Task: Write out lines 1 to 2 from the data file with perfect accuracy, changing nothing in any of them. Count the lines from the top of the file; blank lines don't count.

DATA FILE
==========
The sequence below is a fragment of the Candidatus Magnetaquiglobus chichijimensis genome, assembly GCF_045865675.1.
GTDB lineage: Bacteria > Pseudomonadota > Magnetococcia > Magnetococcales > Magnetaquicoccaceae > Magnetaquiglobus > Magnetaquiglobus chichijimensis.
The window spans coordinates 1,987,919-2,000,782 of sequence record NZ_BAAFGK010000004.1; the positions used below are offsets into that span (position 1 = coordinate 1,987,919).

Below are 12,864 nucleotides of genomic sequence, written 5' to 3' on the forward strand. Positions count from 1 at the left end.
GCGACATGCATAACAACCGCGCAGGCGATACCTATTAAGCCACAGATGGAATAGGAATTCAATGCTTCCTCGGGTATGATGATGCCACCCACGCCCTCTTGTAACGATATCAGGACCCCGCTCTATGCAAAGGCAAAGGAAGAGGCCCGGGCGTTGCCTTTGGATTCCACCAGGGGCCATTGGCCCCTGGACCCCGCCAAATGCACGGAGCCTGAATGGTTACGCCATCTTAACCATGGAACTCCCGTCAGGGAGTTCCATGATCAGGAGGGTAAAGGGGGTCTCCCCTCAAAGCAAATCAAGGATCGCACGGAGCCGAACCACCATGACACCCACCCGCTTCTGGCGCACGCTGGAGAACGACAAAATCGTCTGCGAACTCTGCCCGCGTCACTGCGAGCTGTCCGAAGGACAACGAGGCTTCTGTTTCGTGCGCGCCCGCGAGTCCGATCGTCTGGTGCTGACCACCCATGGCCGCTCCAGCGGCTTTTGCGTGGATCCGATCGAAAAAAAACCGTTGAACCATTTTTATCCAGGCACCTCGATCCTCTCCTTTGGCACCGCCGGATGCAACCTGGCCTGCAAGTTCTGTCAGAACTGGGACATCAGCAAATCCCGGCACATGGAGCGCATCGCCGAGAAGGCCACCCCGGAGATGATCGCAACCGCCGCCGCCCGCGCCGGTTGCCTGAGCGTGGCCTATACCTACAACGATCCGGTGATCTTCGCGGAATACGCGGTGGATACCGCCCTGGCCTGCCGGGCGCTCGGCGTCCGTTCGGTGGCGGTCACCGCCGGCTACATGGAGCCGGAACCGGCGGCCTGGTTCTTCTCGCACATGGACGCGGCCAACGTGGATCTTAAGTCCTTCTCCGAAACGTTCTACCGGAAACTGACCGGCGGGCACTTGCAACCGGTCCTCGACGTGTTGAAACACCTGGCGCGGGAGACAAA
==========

The sequence below is a fragment of the Candidatus Magnetaquiglobus chichijimensis genome, assembly GCF_045865675.1.
GTDB lineage: Bacteria > Pseudomonadota > Magnetococcia > Magnetococcales > Magnetaquicoccaceae > Magnetaquiglobus > Magnetaquiglobus chichijimensis.